Ancient City

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* Book: The Ancient City (Numa Denis Fustel de Coulanges).



1. IP:

"On the face if it, Ancient City is not that revolutionary of a text. The basic thesis of it is that the shape of the classical world and its historical developments are to be explained not by material or economic or so-called “mystical” factors (we will return to this), but by religion. But this is not just any religion. It is not even the paganism you’re familiar with as the worship of Zeus and Jupiter. It’s something much older and deeper than that.

The originary Aryan social order was the family, and this family was a society unto itself. Its constitutive principle was a shared worship, and the worship was of the line of fathers reaching back to the high gods. The father of the family was the high-priest—he presided over the rites he had received from his fathers. He was the supreme magistrate—he alone judged members of the family and could even pronounce death on them. And he was the sole proprietor—no one in the family owned anything but through him. This is the ultimate patriarchy, to a degree that makes even the most hardcore dissident blush.

What’s more, the religion had very little in the way of dogma or propositional content. This is not to say “do what thou wilt”—quite the reverse. These people were concerned with ritual exactitude to a degree that we can hardly grasp. Take as an example the multi-day Roman festival that had to be repeated because someone zigged when they should have zagged. Think also of the Greeks drawing up for battle, where even with the enemy bearing down, the sign to attack would not be given until the sheep entrails had arranged themselves just so. This was exactly the opposite of antinomianism, and in fact, it was the introduction of propositionality that opened the door for lawlessness. This was a command-based religion—the spirit counted for very little, the letter for everything. The ultimate traditionalism.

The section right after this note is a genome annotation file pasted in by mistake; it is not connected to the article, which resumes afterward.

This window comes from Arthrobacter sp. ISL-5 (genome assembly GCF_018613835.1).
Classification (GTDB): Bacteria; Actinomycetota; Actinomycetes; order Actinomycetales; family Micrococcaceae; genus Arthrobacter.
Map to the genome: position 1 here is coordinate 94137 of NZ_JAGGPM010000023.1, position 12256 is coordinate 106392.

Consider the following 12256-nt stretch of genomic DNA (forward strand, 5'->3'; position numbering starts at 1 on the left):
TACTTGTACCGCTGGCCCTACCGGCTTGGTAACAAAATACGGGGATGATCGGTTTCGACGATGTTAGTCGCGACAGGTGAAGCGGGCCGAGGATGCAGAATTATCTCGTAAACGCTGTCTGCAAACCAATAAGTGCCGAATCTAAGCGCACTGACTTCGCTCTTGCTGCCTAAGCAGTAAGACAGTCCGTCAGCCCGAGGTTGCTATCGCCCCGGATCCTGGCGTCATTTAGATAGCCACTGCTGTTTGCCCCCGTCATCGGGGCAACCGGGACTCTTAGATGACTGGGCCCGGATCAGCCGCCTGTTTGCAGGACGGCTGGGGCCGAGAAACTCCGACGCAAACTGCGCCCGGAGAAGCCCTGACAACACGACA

Of necessity, two families could have no socio-religious relation to one another, except if in tracing the line of worshipped fathers both families met a common ancestor. This made them part of a clan, and the eldest1 father among the family heads the clan chieftain. No two clans could have relations except that they shared a yet remoter ancestor, with the eldest clan head being the tribal chieftain. At one further level of remove doing the same genealogy, we reach the “ancient city”, the city-states of antiquity. At no stage was anything like mass immigration thinkable; at even a late time it was nigh impossible to become an Athenian citizen. At every stage the boundaries between citizen and foreigner, family and enemy, one property and the next, were perfectly clear. If you should accidentally drive your ox into the boundary stone of a neighbour, the punishment was immolation2—that’s how seriously these people took keeping shit separate. We have here the ultimate nationalism."


2. Auron McIntyre:

"This was my favorite book of the past year because Coulanges does not just review the events of ancient Greek or Roman history but rather takes the reader to the beginning of those cultures and treats them as if they are entirely alien civilizations.

Coulanges focuses on religion as the core of the ancient identity, creating a way of being that is entirely foreign to modern secularized individuals. Religion was the water in which the ancients swam, the way they sought to understand every aspect of life, and the doctrine that dictated everything from laws to family formation.

When Coulanges discusses the ancient Greek or Roman religions, he is not really discussing the pantheon we think of with Zeus or Jupiter. Rather, he’s referencing the even more ancient religion of ancestor worship and the sacred hearth.

Coulanges also explores how religion and the strength of the family limited the power of the state. Each of the Genes, or patrician families, had a religion that was unique to their own domestic practice without some kind of overarching belief that tied them together. This particularity of worship gave the families an incredible degree of power over every patron, freedman, and slave that was connected to them, limiting the demands the government could make without risking pushback from one of the Genes.

The author documents the state’s need to alter the religion and create a belief system that would connect the families before they could be stripped of power. The tribes formed a city-state, and the city-state grew into an empire. But at each step, the families had to be weakened, and the religion altered. “The Ancient City” is a fascinating read back to front, and I cannot recommend it highly enough."